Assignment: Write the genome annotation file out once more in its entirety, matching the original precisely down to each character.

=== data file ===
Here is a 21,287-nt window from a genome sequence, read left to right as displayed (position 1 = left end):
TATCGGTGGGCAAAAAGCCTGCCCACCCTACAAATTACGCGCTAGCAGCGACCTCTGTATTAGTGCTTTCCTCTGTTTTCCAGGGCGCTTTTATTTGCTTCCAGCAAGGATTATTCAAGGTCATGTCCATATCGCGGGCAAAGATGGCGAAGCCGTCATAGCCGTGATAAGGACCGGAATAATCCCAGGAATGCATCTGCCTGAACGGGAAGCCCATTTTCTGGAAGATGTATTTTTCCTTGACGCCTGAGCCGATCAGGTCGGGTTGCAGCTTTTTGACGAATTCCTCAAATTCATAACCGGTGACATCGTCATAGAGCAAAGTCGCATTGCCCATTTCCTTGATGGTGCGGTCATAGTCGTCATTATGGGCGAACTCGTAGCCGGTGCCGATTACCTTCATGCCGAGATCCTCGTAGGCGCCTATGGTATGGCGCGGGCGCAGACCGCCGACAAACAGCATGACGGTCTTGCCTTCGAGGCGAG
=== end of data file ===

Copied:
Here is a 21,287-nt window from a genome sequence, read left to right as displayed (position 1 = left end):
TATCGGTGGGCAAAAAGCCTGCCCACCCTACAAATTACGCGCTAGCAGCGACCTCTGTATTAGTGCTTTCCTCTGTTTTCCAGGGCGCTTTTATTTGCTTCCAGCAAGGATTATTCAAGGTCATGTCCATATCGCGGGCAAAGATGGCGAAGCCGTCATAGCCGTGATAAGGACCGGAATAATCCCAGGAATGCATCTGCCTGAACGGGAAGCCCATTTTCTGGAAGATGTATTTTTCCTTGACGCCTGAGCCGATCAGGTCGGGTTGCAGCTTTTTGACGAATTCCTCAAATTCATAACCGGTGACATCGTCATAGAGCAAAGTCGCATTGCCCATTTCCTTGATGGTGCGGTCATAGTCGTCATTATGGGCGAACTCGTAGCCGGTGCCGATTACCTTCATGCCGAGATCCTCGTAGGCGCCTATGGTATGGCGCGGGCGCAGACCGCCGACAAACAGCATGACGGTCTTGCCTTCGAGGCGAG